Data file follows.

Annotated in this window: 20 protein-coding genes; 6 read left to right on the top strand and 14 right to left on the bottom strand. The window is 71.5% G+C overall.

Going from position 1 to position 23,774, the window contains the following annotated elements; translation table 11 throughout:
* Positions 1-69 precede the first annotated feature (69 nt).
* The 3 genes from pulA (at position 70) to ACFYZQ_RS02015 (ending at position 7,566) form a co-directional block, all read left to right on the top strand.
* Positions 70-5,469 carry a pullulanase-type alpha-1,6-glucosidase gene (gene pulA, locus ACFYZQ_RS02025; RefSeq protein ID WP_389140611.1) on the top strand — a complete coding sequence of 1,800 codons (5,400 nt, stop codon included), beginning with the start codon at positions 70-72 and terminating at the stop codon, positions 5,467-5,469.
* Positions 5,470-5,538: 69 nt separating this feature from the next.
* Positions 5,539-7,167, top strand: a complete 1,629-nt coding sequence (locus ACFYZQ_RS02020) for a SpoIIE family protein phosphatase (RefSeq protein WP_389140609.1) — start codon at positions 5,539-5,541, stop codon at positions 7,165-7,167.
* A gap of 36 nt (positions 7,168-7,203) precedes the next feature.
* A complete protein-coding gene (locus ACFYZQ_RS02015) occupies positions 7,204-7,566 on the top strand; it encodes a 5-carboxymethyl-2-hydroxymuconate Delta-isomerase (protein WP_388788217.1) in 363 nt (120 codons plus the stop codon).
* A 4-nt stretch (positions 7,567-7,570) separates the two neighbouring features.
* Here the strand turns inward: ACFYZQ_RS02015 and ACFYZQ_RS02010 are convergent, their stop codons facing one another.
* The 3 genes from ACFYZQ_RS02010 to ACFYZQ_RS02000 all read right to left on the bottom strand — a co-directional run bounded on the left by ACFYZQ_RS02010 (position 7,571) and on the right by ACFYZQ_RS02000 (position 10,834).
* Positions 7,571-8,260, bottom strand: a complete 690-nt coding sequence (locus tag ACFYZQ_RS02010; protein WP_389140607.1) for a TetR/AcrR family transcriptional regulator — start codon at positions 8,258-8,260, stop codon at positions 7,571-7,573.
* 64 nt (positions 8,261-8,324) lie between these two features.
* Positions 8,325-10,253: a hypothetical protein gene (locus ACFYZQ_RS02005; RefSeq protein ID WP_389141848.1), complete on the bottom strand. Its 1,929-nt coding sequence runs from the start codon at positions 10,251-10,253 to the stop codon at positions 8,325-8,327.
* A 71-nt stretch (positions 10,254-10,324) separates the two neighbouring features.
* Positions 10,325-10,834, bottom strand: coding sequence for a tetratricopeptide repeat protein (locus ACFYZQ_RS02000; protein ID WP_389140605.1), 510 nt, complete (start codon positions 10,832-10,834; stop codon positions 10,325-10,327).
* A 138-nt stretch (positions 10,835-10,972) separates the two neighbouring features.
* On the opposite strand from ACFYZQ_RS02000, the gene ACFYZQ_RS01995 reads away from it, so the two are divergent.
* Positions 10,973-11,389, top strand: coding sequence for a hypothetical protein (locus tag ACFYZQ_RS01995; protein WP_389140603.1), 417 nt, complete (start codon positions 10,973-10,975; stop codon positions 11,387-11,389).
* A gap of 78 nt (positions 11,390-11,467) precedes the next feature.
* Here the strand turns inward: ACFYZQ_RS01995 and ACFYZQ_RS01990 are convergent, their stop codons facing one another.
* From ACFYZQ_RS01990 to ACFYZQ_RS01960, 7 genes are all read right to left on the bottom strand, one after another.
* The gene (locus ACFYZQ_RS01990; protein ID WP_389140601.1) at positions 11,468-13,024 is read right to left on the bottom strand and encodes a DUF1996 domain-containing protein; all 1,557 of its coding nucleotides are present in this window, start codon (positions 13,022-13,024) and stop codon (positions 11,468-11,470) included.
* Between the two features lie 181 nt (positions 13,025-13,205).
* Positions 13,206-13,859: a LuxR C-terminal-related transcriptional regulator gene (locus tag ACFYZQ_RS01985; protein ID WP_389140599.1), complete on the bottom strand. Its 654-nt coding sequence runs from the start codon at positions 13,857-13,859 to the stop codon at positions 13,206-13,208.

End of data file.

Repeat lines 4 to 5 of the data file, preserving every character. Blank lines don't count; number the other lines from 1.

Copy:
* The 3 genes from pulA (at position 70) to ACFYZQ_RS02015 (ending at position 7,566) form a co-directional block, all read left to right on the top strand.
* Positions 70-5,469 carry a pullulanase-type alpha-1,6-glucosidase gene (gene pulA, locus ACFYZQ_RS02025; RefSeq protein ID WP_389140611.1) on the top strand — a complete coding sequence of 1,800 codons (5,400 nt, stop codon included), beginning with the start codon at positions 70-72 and terminating at the stop codon, positions 5,467-5,469.